New correlations are presented for the critical properties and the acentric factor as functions of the parameters (data) typically available for heavy undefined fractions: the Molecular Weight (MW) and the Specific Gravity (SG) at 60/60°F.
The validation of the proposed method, in comparison with those of Kesler-Lee and Twu, is performed on:
Vapor pressures (Ps) and saturated liquid densities (dls) of petroleum and coal liquid fractions.
Solubilities and liquid densities for binary systems of CO2 with petroleum and coal liquid fractions and with bitumens.
Constant Volume Depletion (CVD) for gas condensates.
Differential Liberation (DLE) for crude oils.
The proposed correlations perform generally better than the other two, especially for high MW fractions, resulting in satisfactory predictions of the VLE and PVT behavior even for reservoir fluids with only one adjustable parameter at the saturation point.
One of the main problems in the thermodynamic modelling of fossil fuels with cubic Equations of State (EoS) is the lack of accurate estimates of the critical temperature, critical pressure and acentric factor for the distillation residues or their subfractions. The same problem appears in describing heavy fractions found in hydrocarbon reservoir fluids. Few data may be available for such fractions, usually the molecular weight (MW) and the specific gravity (SG).
There are several methods and correlations for characterizing heavy compounds and undefined fractions. Whitson (1983) presented an extensive comparison of various critical property prediction correlations and their influence on equation of state predictions of the PVT data for six reservoir fluids. The results indicated that relatively small differences in Tc, Pc and ? values provide significant differences in EoS prediction, a statement which is in agreement with that of Voulgaris et al. (1991). The author suggested the Kesler-Lee (K-L, 1976) method for the Tc, Pc and ? prediction but concluded that no single characterization scheme can be assumed significantly more accurate than the others.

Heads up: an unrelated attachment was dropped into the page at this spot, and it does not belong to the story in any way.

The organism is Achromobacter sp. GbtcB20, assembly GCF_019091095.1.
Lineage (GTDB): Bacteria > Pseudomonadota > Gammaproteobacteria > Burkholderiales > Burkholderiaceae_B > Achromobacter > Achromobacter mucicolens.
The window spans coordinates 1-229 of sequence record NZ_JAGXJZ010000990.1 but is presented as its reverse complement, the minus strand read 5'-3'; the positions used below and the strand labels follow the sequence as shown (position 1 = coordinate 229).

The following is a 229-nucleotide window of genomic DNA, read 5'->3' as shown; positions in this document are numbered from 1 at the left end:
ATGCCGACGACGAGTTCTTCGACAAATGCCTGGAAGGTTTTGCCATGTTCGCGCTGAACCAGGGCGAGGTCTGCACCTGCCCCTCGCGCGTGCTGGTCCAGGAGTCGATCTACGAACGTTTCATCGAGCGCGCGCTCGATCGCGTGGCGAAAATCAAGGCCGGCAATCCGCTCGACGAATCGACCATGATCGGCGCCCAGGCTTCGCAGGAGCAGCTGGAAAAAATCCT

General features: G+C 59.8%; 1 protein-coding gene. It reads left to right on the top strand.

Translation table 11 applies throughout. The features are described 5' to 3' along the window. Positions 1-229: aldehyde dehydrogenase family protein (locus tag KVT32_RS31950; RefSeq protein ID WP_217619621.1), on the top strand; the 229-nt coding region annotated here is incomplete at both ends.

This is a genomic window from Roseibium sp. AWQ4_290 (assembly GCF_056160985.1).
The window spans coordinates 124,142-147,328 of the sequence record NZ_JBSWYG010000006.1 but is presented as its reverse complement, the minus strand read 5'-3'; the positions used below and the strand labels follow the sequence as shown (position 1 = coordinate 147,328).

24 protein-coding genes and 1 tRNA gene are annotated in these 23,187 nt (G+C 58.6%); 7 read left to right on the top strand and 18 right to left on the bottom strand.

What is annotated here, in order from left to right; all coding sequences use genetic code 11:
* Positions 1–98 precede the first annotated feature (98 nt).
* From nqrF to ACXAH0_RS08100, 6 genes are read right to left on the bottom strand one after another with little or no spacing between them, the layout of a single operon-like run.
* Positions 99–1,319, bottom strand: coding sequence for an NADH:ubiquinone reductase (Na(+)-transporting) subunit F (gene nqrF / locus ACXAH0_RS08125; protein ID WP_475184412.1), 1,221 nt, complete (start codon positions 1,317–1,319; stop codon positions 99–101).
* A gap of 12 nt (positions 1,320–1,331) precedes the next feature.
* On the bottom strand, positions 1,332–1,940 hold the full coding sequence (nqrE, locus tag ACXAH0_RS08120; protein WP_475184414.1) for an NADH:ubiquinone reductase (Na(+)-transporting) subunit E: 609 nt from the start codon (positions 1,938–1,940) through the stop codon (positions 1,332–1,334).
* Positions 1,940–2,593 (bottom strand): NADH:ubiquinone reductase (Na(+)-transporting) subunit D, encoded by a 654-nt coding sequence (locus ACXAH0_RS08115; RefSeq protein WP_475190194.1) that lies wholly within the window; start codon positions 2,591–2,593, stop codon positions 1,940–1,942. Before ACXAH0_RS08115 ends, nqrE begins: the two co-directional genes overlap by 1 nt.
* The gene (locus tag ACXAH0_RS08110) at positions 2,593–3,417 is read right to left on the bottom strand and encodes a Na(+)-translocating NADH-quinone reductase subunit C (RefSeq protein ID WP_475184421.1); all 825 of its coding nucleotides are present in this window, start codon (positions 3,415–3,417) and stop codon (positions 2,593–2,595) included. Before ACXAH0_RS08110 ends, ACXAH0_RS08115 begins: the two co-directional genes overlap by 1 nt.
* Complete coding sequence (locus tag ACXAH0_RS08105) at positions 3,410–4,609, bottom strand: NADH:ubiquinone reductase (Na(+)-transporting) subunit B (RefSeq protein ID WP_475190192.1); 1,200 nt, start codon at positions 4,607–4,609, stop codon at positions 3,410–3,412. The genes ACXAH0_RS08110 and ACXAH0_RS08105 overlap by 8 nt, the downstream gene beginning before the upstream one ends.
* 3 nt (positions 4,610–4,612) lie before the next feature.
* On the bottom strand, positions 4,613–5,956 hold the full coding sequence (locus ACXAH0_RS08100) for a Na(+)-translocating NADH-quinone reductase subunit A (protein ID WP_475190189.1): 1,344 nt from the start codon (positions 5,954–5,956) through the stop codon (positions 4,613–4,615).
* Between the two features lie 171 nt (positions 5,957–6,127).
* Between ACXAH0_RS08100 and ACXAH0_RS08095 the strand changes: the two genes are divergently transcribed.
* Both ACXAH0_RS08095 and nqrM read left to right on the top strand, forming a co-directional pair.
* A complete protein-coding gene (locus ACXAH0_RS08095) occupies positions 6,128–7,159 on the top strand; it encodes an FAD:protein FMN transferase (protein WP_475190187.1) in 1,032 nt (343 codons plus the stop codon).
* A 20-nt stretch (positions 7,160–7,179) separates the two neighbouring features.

In one of his more recent publications Witson (1995) suggested that the Twu (1984) correlations for Tc, Pc are attractive because of their generality and supposed ability to predict reasonable critical properties even for very heavy fractions.
Our preliminary calculations, however, indicated that the two methods yield rather poor predictions of vapor pressures when applied to heavy fractions. It is the objective of this work, therefore, to provide correlations for the critical properties and the acentric factor as functions of the parameters (data) typically available for heavy undefined fractions: the Molecular Weight (MW) and the Specific Gravity (SG) at 60/60°F.
An extensive comparison of the proposed method with the other two, i.e. those of K-L and Twu, is then performed. These methods use the normal boiling point (Tb) and the specific gravity (SG at 60/60°F) as input parameters. They also provide correlations of MW as function of Tb, since for heavy petroleum cuts and coal liquids, Tb values cannot be experimentally measured. The comparison is based on given MW and SG and concerns the:
Prediction of vapor pressures (Ps) and saturated liquid densities (dls) of petroleum and coal liquid fractions.
Prediction of solubilities and liquid densities for binary systems of CO 2 with petroleum and coal liquid fractions and with bitumens.
Simulation of Constant Volume Depletion (CVD) Experiment for gas condensates.
Simulation of Differential Liberation Experiment (DLE) for crude oils.
For the methods of K-L and Twu, the MW is used to obtain the required Tb values, while the acentric factor is always calculated through the K-L correlations.